Himalayan Spice, Atlanta GA

Last week, when I was talking about Chai Pani, I referenced the upscale presentation of the typical Indian restaurant that we most often see in America, the tuxedo-n-curry type of business. I hope that I was very clear that my statements in no way belittled the food itself, which is frequently very good, but expressed a malaise with the tedious predictability of the dining experience, from knowing what you’ll find on the menu to what you’ll see on the walls, to what you’ll hear played over the PA system: polite, unthreatening, softly played music, the sort of gentle sitar pieces, occasionally with plaintive vocal accompaniment, that you might hear while getting a massage. This is why the raucous and joyful cacaphony that we now associate with Bollywood soundtracks was such a pleasant surprise to me; at least two generations in this country were convinced that all Indian music sounds like Ravi Shankar and his pals tuning their instruments at the start of the Concert for Bangla Desh, when there was so much more to learn.

Now, with Himalayan Spice, which opened in December in one of the strip malls at the intersection of Clairmont and Briarcliff, we’re stepping away from the rock and roll of Chai Pani and back into the tuxedo-n-curry school. This is a very nice restaurant that has already marked out a position as a host for important parties and family banquets in their large private rooms, although the staff, mercifully, is not made to dress in those same moth-eaten tuxedos that I keep mocking. It’s a very reasonably priced dinner in a nice restaurant, with the music turned down low enough that friends can converse without yelling, and while the menu features many familiar – or, perhaps, over-familiar – dishes, they have a neat ace up their sleeve. This isn’t just another north Indian restaurant; it’s also happy to offer Nepalese dishes as well.

Again, referring back to the Chai Pani chapter, it was not just my daughter who concluded, wrongly, that she disliked Indian food based on a subpar tuxedo-n-curry experience; regular readers have no doubt noticed that Marie has been mostly absent from my trips to all these great restaurants. She hasn’t really enjoyed the meals that she’s tried over the years, finding them overpowered with spices and thick gravy, and politely focused on other things instead. So when Helen and Vincent were in town and we were thinking about some place new to try, I crossed my fingers and hoped for the best from Himalayan Spice.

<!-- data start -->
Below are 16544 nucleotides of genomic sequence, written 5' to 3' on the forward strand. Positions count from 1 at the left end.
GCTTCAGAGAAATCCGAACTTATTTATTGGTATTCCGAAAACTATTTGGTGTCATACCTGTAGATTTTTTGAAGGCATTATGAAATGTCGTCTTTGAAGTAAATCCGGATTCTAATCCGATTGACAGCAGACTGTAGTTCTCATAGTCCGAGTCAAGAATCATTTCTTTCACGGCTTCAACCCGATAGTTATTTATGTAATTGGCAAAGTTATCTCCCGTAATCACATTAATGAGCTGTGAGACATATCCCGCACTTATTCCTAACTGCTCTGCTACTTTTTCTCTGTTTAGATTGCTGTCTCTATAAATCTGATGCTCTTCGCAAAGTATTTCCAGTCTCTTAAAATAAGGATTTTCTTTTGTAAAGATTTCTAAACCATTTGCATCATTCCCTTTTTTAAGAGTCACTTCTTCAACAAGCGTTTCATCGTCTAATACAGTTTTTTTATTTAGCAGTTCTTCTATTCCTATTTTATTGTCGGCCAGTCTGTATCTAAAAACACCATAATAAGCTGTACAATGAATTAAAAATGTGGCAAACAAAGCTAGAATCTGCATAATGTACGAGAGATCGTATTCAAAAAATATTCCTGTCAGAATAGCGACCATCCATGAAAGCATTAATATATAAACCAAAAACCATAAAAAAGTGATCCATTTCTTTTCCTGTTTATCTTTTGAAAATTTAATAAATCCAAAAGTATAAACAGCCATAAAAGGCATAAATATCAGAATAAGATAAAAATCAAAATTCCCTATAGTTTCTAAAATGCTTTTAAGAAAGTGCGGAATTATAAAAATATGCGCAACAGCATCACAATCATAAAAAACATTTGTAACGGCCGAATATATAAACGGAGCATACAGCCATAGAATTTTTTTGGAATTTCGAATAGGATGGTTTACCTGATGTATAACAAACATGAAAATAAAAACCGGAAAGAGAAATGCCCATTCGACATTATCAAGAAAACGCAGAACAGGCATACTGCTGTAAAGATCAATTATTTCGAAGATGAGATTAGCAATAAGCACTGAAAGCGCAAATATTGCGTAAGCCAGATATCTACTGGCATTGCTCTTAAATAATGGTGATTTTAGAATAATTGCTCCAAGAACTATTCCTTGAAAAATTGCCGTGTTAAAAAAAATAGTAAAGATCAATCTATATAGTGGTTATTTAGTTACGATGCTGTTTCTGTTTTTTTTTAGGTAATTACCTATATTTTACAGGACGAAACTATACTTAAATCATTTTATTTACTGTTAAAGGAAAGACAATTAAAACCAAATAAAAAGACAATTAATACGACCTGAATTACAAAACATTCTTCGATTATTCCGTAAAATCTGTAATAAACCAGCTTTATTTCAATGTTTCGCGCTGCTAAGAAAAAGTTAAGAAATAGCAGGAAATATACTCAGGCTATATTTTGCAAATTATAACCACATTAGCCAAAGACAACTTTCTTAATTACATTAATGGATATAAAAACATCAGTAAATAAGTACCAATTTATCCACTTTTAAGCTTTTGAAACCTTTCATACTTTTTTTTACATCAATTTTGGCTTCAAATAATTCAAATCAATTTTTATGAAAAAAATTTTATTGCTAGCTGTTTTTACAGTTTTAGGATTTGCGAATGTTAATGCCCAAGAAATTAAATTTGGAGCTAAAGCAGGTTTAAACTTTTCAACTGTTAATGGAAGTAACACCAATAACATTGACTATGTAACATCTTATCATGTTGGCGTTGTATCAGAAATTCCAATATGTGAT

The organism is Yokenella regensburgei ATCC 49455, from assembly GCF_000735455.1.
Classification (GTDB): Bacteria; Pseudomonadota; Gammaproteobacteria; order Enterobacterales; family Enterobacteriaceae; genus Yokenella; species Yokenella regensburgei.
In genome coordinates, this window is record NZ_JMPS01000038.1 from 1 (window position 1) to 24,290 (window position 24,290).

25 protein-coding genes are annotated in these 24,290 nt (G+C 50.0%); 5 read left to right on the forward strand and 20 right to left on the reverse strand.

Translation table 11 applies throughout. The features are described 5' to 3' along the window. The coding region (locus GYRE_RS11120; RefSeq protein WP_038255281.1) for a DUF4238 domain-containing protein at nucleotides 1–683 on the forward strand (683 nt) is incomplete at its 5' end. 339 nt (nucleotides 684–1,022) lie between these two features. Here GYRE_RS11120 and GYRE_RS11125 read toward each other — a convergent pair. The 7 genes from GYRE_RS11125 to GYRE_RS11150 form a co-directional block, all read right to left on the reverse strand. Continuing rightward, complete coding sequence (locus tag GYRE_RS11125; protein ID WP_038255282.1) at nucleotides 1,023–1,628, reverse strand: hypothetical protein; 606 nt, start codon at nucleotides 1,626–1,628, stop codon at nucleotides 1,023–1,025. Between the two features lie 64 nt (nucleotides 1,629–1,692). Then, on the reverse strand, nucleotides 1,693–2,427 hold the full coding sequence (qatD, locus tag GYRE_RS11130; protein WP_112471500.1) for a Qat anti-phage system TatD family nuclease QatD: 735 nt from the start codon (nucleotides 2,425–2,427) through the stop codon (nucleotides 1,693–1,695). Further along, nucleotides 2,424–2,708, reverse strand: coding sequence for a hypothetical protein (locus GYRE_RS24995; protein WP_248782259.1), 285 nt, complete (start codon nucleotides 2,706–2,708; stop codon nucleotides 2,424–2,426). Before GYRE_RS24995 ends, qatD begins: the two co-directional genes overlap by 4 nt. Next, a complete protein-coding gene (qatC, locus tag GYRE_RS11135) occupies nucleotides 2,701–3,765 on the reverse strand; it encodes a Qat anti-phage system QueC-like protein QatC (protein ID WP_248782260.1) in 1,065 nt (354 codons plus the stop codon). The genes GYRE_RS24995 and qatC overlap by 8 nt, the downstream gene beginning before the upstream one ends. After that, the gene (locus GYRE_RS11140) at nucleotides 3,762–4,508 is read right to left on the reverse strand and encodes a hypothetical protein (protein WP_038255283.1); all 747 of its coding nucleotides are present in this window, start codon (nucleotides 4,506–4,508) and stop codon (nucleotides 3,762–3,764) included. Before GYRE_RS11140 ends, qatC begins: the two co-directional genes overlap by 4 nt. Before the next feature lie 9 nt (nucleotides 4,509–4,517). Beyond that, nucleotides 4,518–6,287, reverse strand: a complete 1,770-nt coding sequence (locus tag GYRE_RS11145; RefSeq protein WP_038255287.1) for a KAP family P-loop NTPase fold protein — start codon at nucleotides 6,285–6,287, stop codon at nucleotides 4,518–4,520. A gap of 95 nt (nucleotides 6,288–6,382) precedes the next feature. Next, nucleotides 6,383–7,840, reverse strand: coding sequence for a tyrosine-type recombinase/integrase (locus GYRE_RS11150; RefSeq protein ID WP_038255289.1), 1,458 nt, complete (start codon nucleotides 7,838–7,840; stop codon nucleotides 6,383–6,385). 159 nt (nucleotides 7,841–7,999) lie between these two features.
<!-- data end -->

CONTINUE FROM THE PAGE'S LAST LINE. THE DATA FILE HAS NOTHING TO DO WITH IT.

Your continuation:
We started with three very enjoyable appetizers. Choila (also spelled Chwelaa) was one of the Nepalese dishes that we tried. This was grilled lamb cooked in a really spicy marinade and served in small chunks with a popping red onion, cilantro and garlic. In Nepal, this dish is typically made with water buffalo, but I guess that’s a little hard to source here. We also had some veggie samosas and a small plate of Chicken 65. I’d only had this dish once before, at Zyka. Himalayan Spice’s version is cooked in a stickier sauce, and the end result is not much like Zyka’s awesome red-colored chicken tenders, but still really good.

There was much more to come. Marie, erring on the side of caution, ordered the chicken saag, which is your basic creamy chicken and spinach offering as seen in many similar restaurants, and I’m afraid that she still didn’t like it very much. No matter! I had an eggplant dish called Baigan Bharta that was served in an excellent tomato and onion sauce, and I liked it enough for both of us. Vincent ordered a thali platter with goat, lentil soup, and several vegetables along with some rice pudding, all of which was great, and Helen had lamb vindaloo. This was made with a really curious mix of spices. My initial impression, with my tongue still popping from the choila, was that it was quite spicy, but we had to conclude that I was mistaken and still feeling the other dish’s heat. It was not bad, and its nasal-clearing properties were no mistake on my part, but Helen was hoping for something much hotter.

We also had a round of dumplings called Mo:mo for the table. These were similar to the doughy dumplings that we’ve seen at a few Buford Highway restaurants, and were filled with chicken and served with two dipping sauces, one red and one orange, both pretty hot.

Marie was a really good sport, but she simply doesn’t love these flavors and spices like I do. I thought the meal was splendid in every way, and would not mind coming back for more. In point of fact, we will be back at this strip mall fairly soon, because there are some Ethopian restaurants just a few doors down in every direction, and we’ve put off sampling this cuisine long enough. We hope to be breaking injera with friends nearby very soon. At least we got to enjoy a long dinner with friends without the baby insisting that he was ready to leave! Hooray for grandmothers who like to babysit!

Other blog posts about Himalayan Spice:

Spatial Drift (Jan. 30 2013)
Creative Loafing (Feb. 4 2013)
Eat it Atlanta (Feb. 16 2013)
Atlanta etc. (Feb. 26 2013)

You can see all the restaurants that we have visited for our blog on this map, with links back to the original blog posts. It’s terrific for anybody planning a road trip through the southeast!